Dealing with Burnout

Burnout is not a simple result of long hours. The cynicism, depression, and lethargy of burnout can occur when you're not in control of how you carry out your job, when you're working toward goals that don't resonate with you, and when you lack social support. If you don't tailor your responsibilities to match your true calling, or at least take a break once in a while, you could face a mountain of mental and physical health problems.

Recent Posts on Burnout

3 Ways to Make Your Work More Meaningful

People who believe that their lives have meaning and purpose share a whole host of healthy benefits: they are happier, feel more in control over their lives, feel more engaged at work (and high engagement usually means less burnout), report less depression and anxiety and less workaholism.

Why Your Boss Should Be Concerned With Your Mental Health

Nearly one in five employees experienced a mental illness last year, costing companies billions of dollars. Despite the consequences, most organizations never address mental health.

Marshmallows. One or Two?

By Vance Z. Johnson M.D. on May 18, 2015 in What Hurts?
"What hurts?" and "What does it mean?" We all want to escape pain. Some of us make that our only goal while others have goals that are past the pain. Life is a few short years and a veil of tears. You can take the pain. Do you want to know if you can take the suffering? Joy can be predicted.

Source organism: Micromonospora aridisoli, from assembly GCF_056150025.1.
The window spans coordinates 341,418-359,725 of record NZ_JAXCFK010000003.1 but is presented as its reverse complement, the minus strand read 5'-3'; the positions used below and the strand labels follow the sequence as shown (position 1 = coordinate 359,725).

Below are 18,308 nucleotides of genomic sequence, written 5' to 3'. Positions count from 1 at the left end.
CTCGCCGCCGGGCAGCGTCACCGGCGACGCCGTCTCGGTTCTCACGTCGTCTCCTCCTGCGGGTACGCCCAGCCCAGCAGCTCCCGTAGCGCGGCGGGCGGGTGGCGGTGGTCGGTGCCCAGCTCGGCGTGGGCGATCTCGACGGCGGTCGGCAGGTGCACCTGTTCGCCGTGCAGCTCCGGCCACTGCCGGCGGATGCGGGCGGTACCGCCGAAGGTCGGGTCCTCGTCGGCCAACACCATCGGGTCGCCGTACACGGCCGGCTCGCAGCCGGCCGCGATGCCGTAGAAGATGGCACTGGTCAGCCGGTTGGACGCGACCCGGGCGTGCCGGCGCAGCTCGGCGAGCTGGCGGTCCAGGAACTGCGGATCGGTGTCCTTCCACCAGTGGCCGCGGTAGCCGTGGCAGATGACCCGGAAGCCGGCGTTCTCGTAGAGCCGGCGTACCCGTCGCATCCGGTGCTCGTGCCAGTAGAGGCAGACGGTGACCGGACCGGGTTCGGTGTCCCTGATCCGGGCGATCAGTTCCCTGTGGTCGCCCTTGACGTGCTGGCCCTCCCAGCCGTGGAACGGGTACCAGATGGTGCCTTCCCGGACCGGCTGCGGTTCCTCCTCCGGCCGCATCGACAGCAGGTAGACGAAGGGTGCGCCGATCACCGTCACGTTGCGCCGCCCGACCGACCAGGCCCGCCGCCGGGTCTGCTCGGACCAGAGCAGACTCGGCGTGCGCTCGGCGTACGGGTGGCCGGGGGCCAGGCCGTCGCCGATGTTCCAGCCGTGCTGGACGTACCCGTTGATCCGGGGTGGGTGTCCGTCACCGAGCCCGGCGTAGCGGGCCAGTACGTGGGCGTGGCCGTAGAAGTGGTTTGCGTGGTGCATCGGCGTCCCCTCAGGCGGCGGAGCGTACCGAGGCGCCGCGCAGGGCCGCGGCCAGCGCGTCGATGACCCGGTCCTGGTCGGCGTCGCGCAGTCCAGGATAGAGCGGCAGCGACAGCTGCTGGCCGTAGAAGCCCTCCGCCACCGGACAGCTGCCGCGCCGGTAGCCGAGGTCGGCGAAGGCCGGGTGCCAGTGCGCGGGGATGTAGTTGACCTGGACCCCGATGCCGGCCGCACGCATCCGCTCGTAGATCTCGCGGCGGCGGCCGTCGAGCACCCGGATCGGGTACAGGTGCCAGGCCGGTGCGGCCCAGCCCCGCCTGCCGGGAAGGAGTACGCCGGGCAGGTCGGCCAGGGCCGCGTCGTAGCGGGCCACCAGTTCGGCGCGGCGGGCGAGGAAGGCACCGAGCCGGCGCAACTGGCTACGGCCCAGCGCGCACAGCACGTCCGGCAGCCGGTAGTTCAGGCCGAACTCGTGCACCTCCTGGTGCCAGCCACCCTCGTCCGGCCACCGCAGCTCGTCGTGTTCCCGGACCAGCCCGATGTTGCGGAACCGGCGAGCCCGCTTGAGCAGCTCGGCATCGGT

4 Steps to Shake a Bad Mood

Regardless of what is going on in the world around you, try practicing these four steps to lift your spirits instantly.

5 Things Successful Working Parents Give Up

Successful parents focus their spare time and energy on raising the children - not wishing they didn't have to work

When Men Face Sexual Harassment

By Romeo Vitelli Ph.D. on May 11, 2015 in Media Spotlight
While over half of all women in the workplace report experiencing some form of sexual harassment on the job, the issue of sexual harassment of men is starting to get more media attention. A new study looks at the kind of sexual harassment that men can often face on the job. The results may be surprising.

On Crashing, Burning, and Finding Recovery

Creative people are prone to depression and burnout. Here's how to recover.

The Opposite of Sex, Drugs, and Rock & Roll: Deborah's Story

By Michael Terman Ph.D. on May 06, 2015 in Chronotherapy
Spring has finally sprung, and now’s a great time to take stock of mistakes that produced the gloomy winter past. Psychologist Elizabeth Saenger tells the story of her co-worker’s descent from the Get-Up-and-Go Olympics to a turtle in molasses. And how she and you can turn this picture around.